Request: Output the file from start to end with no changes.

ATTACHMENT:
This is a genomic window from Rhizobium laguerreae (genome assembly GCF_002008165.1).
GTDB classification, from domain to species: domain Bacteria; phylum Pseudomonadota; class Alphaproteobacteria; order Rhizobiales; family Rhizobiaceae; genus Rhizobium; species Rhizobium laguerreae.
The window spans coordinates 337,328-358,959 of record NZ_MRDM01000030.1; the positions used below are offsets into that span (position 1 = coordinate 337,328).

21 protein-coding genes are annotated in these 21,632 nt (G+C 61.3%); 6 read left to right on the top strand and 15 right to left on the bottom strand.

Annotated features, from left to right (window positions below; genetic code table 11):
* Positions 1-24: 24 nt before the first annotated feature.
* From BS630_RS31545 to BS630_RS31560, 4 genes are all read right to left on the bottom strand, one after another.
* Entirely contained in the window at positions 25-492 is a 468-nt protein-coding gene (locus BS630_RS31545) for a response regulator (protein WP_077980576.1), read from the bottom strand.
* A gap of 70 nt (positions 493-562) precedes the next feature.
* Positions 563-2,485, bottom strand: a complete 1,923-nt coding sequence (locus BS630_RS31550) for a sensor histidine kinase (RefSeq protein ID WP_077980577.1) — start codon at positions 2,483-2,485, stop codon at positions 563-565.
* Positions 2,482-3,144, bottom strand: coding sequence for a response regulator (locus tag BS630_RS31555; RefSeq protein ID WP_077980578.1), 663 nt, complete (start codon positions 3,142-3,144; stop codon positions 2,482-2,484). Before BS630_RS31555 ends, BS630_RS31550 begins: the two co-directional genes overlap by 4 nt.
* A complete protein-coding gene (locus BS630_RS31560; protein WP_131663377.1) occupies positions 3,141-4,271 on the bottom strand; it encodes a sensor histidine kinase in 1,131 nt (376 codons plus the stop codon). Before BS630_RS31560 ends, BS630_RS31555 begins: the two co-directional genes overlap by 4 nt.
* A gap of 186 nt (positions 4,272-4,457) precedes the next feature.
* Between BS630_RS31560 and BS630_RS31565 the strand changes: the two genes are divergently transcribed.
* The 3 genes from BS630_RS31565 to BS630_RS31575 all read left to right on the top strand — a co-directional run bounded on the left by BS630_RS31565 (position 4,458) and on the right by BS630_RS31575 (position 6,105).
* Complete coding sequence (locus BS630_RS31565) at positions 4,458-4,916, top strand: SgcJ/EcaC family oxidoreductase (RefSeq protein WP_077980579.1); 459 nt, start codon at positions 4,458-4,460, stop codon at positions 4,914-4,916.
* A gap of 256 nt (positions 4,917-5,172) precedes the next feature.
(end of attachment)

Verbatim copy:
This is a genomic window from Rhizobium laguerreae (genome assembly GCF_002008165.1).
GTDB classification, from domain to species: domain Bacteria; phylum Pseudomonadota; class Alphaproteobacteria; order Rhizobiales; family Rhizobiaceae; genus Rhizobium; species Rhizobium laguerreae.
The window spans coordinates 337,328-358,959 of record NZ_MRDM01000030.1; the positions used below are offsets into that span (position 1 = coordinate 337,328).

21 protein-coding genes are annotated in these 21,632 nt (G+C 61.3%); 6 read left to right on the top strand and 15 right to left on the bottom strand.

Annotated features, from left to right (window positions below; genetic code table 11):
* Positions 1-24: 24 nt before the first annotated feature.
* From BS630_RS31545 to BS630_RS31560, 4 genes are all read right to left on the bottom strand, one after another.
* Entirely contained in the window at positions 25-492 is a 468-nt protein-coding gene (locus BS630_RS31545) for a response regulator (protein WP_077980576.1), read from the bottom strand.
* A gap of 70 nt (positions 493-562) precedes the next feature.
* Positions 563-2,485, bottom strand: a complete 1,923-nt coding sequence (locus BS630_RS31550) for a sensor histidine kinase (RefSeq protein ID WP_077980577.1) — start codon at positions 2,483-2,485, stop codon at positions 563-565.
* Positions 2,482-3,144, bottom strand: coding sequence for a response regulator (locus tag BS630_RS31555; RefSeq protein ID WP_077980578.1), 663 nt, complete (start codon positions 3,142-3,144; stop codon positions 2,482-2,484). Before BS630_RS31555 ends, BS630_RS31550 begins: the two co-directional genes overlap by 4 nt.
* A complete protein-coding gene (locus BS630_RS31560; protein WP_131663377.1) occupies positions 3,141-4,271 on the bottom strand; it encodes a sensor histidine kinase in 1,131 nt (376 codons plus the stop codon). Before BS630_RS31560 ends, BS630_RS31555 begins: the two co-directional genes overlap by 4 nt.
* A gap of 186 nt (positions 4,272-4,457) precedes the next feature.
* Between BS630_RS31560 and BS630_RS31565 the strand changes: the two genes are divergently transcribed.
* The 3 genes from BS630_RS31565 to BS630_RS31575 all read left to right on the top strand — a co-directional run bounded on the left by BS630_RS31565 (position 4,458) and on the right by BS630_RS31575 (position 6,105).
* Complete coding sequence (locus BS630_RS31565) at positions 4,458-4,916, top strand: SgcJ/EcaC family oxidoreductase (RefSeq protein WP_077980579.1); 459 nt, start codon at positions 4,458-4,460, stop codon at positions 4,914-4,916.
* A gap of 256 nt (positions 4,917-5,172) precedes the next feature.